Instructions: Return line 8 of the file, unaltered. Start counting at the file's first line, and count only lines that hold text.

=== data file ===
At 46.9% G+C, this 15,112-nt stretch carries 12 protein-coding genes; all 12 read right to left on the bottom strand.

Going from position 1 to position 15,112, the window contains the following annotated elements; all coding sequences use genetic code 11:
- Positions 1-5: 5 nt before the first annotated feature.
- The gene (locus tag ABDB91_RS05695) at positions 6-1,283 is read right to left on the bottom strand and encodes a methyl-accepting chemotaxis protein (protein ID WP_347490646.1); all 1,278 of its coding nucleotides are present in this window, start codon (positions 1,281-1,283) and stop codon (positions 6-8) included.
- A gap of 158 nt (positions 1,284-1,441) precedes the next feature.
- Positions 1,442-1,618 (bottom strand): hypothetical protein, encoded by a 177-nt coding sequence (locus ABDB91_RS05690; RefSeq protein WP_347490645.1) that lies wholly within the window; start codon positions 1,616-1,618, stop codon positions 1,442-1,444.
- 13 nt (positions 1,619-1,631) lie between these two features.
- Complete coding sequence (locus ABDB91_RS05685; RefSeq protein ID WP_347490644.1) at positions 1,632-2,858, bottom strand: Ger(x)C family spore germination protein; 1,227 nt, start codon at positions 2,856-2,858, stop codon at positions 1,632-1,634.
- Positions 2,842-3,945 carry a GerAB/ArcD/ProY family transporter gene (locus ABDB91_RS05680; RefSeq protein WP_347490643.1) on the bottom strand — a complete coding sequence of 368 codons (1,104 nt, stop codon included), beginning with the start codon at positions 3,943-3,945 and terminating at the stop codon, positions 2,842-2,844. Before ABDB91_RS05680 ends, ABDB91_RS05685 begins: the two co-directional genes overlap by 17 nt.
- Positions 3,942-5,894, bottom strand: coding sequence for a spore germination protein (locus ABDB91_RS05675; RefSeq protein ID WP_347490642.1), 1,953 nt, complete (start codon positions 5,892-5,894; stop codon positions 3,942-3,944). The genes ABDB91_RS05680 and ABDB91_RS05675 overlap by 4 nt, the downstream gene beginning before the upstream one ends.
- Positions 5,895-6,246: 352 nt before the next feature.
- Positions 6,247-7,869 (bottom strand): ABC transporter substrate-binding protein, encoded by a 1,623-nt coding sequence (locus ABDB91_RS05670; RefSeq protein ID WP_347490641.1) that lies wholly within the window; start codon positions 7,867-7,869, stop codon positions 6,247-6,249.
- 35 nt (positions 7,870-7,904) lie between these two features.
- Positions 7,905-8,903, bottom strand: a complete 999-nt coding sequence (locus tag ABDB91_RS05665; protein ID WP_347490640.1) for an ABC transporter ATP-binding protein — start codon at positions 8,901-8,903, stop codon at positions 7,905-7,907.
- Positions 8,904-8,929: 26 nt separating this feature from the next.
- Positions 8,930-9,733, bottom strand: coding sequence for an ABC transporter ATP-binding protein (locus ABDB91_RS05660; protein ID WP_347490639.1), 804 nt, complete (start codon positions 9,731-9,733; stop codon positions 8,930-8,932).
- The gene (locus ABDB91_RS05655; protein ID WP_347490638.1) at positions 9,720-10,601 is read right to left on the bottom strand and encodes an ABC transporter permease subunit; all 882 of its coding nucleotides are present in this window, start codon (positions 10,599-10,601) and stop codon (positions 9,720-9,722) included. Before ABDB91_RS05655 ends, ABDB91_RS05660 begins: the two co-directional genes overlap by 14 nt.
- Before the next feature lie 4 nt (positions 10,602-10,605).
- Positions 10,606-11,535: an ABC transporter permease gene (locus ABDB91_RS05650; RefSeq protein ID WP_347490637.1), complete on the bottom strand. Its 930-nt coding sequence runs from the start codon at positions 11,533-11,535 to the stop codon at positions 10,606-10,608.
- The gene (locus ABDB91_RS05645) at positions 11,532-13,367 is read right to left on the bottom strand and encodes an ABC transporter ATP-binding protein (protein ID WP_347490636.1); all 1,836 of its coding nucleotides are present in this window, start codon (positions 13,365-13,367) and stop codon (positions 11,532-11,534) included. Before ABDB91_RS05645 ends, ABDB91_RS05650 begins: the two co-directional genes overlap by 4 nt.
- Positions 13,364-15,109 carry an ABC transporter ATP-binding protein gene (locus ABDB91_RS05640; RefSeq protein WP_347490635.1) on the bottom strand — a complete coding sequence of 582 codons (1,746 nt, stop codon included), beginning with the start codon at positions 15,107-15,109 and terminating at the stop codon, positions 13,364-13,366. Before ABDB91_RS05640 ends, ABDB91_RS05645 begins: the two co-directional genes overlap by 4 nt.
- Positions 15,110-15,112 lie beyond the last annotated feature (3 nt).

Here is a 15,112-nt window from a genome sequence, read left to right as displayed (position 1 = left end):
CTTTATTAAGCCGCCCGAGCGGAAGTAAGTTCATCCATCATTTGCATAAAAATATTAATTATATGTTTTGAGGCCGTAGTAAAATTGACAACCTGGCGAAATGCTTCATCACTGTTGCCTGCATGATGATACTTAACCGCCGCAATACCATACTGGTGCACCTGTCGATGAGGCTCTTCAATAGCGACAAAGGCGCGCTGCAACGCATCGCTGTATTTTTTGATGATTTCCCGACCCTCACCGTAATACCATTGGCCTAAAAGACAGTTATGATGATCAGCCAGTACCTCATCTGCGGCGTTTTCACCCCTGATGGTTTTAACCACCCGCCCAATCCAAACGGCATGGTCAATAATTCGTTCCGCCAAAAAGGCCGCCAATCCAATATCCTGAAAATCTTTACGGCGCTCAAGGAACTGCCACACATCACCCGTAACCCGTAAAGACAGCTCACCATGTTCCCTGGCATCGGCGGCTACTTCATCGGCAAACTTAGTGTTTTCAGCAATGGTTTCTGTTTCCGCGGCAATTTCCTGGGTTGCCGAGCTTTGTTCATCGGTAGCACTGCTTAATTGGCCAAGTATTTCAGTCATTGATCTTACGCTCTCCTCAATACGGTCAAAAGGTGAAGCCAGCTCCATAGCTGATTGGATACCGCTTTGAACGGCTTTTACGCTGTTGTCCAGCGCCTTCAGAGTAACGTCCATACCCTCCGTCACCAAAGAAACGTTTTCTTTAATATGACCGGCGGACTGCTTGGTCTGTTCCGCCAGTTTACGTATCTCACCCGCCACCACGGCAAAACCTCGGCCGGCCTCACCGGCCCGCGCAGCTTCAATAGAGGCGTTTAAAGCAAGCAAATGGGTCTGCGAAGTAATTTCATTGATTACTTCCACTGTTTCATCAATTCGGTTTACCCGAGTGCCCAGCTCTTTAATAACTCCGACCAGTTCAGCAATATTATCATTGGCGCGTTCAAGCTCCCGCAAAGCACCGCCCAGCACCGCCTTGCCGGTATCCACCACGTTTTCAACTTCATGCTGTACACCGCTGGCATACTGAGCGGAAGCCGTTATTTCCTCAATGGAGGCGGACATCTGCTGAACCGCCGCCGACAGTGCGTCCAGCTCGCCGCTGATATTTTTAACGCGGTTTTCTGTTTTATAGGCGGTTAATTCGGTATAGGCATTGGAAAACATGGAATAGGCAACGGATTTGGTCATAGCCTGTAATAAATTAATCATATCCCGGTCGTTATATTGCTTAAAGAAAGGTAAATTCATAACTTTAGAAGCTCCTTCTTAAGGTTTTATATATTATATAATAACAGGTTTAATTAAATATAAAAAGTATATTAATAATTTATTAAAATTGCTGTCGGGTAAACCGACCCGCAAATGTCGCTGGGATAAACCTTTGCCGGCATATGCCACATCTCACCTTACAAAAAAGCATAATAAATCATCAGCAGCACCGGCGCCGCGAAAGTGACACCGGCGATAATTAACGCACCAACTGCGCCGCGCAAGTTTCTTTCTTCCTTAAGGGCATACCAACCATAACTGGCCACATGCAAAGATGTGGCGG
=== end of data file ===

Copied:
- Complete coding sequence (locus ABDB91_RS05685; RefSeq protein ID WP_347490644.1) at positions 1,632-2,858, bottom strand: Ger(x)C family spore germination protein; 1,227 nt, start codon at positions 2,856-2,858, stop codon at positions 1,632-1,634.